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Strict teen driving laws can improve road safety, reduce crashes

On Behalf of | Aug 17, 2012 | Car Accidents |

Statistics and research has shown that driver safety education programs and experience on the road are important factors in preventing accidents and preventing dangerous behaviors such as distracted driving.

Taking this information into consideration, many states have enacted graduated licensing programs over the years that allow young drivers to get the experience they need, while keeping them restricted from such things as late-night driving, driving with multiple passengers that will distract them, or driving while using a cellphone. These graduated programs have proven to dramatically reduce the death rate of teenagers. However, car accidents are still a common cause of death amongst teens.

According to the Centers for Disease Control and Prevention and the U.S. Department of Transportation, teen drivers are four times more likely to be involved in a car accident compared to adults. Car accidents are the leading cause of death amongst teenagers. Every day there are news reports of young and inexperienced drivers causing crashes and fatal accidents because they were not focusing on the road. National transportation officials and safety advocates agree that driving laws need to be tougher, especially for young and inexperienced drivers.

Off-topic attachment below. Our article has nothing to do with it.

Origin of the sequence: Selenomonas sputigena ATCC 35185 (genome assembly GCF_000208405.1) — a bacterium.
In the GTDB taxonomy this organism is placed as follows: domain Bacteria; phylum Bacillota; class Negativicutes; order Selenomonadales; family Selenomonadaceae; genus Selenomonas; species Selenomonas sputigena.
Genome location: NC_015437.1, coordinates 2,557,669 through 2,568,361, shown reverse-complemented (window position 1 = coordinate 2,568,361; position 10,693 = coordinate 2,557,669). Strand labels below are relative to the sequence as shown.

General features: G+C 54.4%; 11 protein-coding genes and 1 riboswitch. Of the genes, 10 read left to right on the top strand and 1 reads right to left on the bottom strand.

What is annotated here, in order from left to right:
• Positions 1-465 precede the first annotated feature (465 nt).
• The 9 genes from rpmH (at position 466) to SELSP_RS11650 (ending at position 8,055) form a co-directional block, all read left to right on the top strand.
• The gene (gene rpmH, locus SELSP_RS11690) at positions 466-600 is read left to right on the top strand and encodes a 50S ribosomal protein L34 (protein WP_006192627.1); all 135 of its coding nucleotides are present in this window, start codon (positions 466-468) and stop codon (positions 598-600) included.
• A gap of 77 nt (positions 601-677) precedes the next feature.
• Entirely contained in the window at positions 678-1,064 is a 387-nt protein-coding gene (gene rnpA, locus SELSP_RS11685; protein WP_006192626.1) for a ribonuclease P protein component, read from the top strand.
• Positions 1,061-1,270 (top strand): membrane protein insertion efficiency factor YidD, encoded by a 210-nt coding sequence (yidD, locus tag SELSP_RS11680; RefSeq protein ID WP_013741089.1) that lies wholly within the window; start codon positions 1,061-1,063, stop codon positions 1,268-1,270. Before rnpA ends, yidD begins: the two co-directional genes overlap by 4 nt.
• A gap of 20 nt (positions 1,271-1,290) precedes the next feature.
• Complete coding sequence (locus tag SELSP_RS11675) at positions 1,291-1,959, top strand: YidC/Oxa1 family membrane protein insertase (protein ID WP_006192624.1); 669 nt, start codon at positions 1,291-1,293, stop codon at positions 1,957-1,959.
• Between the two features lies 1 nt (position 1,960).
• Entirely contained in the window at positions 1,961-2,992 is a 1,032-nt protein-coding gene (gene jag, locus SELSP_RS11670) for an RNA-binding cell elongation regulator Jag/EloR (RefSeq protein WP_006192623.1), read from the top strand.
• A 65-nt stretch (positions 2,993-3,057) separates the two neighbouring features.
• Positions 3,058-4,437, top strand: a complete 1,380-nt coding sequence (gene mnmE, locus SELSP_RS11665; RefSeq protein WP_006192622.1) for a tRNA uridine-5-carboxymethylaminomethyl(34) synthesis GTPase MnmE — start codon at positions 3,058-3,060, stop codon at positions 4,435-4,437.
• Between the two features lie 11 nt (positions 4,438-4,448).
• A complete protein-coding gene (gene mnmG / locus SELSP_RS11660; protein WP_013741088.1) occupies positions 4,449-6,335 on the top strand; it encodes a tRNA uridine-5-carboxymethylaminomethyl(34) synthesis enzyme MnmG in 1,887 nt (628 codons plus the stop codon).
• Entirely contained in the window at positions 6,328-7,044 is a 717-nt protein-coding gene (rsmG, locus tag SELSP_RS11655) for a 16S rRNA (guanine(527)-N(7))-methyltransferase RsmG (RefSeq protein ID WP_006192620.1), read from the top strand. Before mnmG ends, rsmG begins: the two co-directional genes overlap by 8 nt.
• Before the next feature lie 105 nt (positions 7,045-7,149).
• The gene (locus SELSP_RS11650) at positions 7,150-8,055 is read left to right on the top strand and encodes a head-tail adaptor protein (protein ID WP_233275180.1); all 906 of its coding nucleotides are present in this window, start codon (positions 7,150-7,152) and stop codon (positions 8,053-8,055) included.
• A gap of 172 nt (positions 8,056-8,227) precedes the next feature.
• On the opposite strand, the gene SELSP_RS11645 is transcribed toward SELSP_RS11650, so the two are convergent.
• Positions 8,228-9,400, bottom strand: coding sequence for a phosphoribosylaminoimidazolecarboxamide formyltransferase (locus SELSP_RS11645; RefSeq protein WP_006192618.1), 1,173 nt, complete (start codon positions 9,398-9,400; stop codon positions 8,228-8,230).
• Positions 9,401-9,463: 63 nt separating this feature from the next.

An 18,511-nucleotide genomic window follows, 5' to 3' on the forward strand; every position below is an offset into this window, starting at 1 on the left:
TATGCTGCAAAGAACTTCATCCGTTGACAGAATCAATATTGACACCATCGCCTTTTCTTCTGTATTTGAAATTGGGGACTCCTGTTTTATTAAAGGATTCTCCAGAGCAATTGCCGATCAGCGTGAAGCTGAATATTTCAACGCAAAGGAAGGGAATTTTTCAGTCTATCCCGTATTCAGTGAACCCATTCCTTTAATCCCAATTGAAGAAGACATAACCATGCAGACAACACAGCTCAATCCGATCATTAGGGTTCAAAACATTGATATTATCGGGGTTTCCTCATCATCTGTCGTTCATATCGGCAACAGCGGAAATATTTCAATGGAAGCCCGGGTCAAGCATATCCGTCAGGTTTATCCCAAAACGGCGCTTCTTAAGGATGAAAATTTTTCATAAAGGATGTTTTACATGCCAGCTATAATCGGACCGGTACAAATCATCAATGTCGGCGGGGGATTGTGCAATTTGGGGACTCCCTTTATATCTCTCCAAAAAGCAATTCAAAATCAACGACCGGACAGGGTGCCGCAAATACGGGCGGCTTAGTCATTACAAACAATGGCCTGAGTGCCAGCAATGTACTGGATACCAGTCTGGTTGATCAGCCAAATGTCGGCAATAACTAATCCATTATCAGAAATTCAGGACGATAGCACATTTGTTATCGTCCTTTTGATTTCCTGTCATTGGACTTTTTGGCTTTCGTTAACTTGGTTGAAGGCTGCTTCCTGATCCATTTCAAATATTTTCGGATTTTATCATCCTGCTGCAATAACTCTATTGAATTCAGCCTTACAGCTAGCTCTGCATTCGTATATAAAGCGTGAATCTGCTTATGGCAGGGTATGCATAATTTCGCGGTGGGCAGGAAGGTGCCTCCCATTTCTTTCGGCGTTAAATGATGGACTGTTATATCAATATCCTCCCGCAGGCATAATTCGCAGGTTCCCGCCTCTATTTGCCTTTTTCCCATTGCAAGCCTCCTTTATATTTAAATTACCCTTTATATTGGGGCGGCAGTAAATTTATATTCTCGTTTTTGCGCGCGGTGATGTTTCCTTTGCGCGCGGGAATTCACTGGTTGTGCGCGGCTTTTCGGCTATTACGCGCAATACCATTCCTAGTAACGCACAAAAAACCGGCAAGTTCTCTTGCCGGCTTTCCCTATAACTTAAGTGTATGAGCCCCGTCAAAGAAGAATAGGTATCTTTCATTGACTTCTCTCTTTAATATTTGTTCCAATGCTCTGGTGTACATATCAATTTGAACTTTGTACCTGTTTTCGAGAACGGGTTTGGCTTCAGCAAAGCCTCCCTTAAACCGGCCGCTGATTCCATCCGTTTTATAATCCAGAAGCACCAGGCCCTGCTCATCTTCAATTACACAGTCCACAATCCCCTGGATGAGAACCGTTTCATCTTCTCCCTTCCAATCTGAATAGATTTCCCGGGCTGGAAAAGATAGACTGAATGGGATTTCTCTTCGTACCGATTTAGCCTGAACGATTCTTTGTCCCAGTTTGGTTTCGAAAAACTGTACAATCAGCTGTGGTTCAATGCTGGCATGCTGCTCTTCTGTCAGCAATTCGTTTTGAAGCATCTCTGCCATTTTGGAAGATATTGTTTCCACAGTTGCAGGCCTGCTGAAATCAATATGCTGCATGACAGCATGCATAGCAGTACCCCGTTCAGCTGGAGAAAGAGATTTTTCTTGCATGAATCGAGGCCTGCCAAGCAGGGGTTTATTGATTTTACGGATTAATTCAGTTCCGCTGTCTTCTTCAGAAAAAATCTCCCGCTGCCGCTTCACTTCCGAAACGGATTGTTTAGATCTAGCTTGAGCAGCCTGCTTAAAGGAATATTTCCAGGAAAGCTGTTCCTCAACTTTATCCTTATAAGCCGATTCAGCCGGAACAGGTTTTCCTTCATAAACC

These agencies and safety advocates are all commending President Obama for signing a new transportation bill that will protect new drivers and everyone else who is on the road. The new legislation offers incentives to states that implement stricter graduated licensing programs and distracted driving laws in the next few years.

Grants totaling $46 million are being offered to states that either strengthen existing distracted driver programs or develop and implement new programs to target young drivers. An additional $27 million will be awarded to states than ban cellphone use and other devices commonly interfering with drivers. With the new legislation in place, and additional funding for education and training, our roads will hopefully become safer for everyone.

Source: Kaiser Health News, “New Federal Transportation Law Encourages Stricter Teen Driving Regs,” Michelle Andrews, July 30, 2012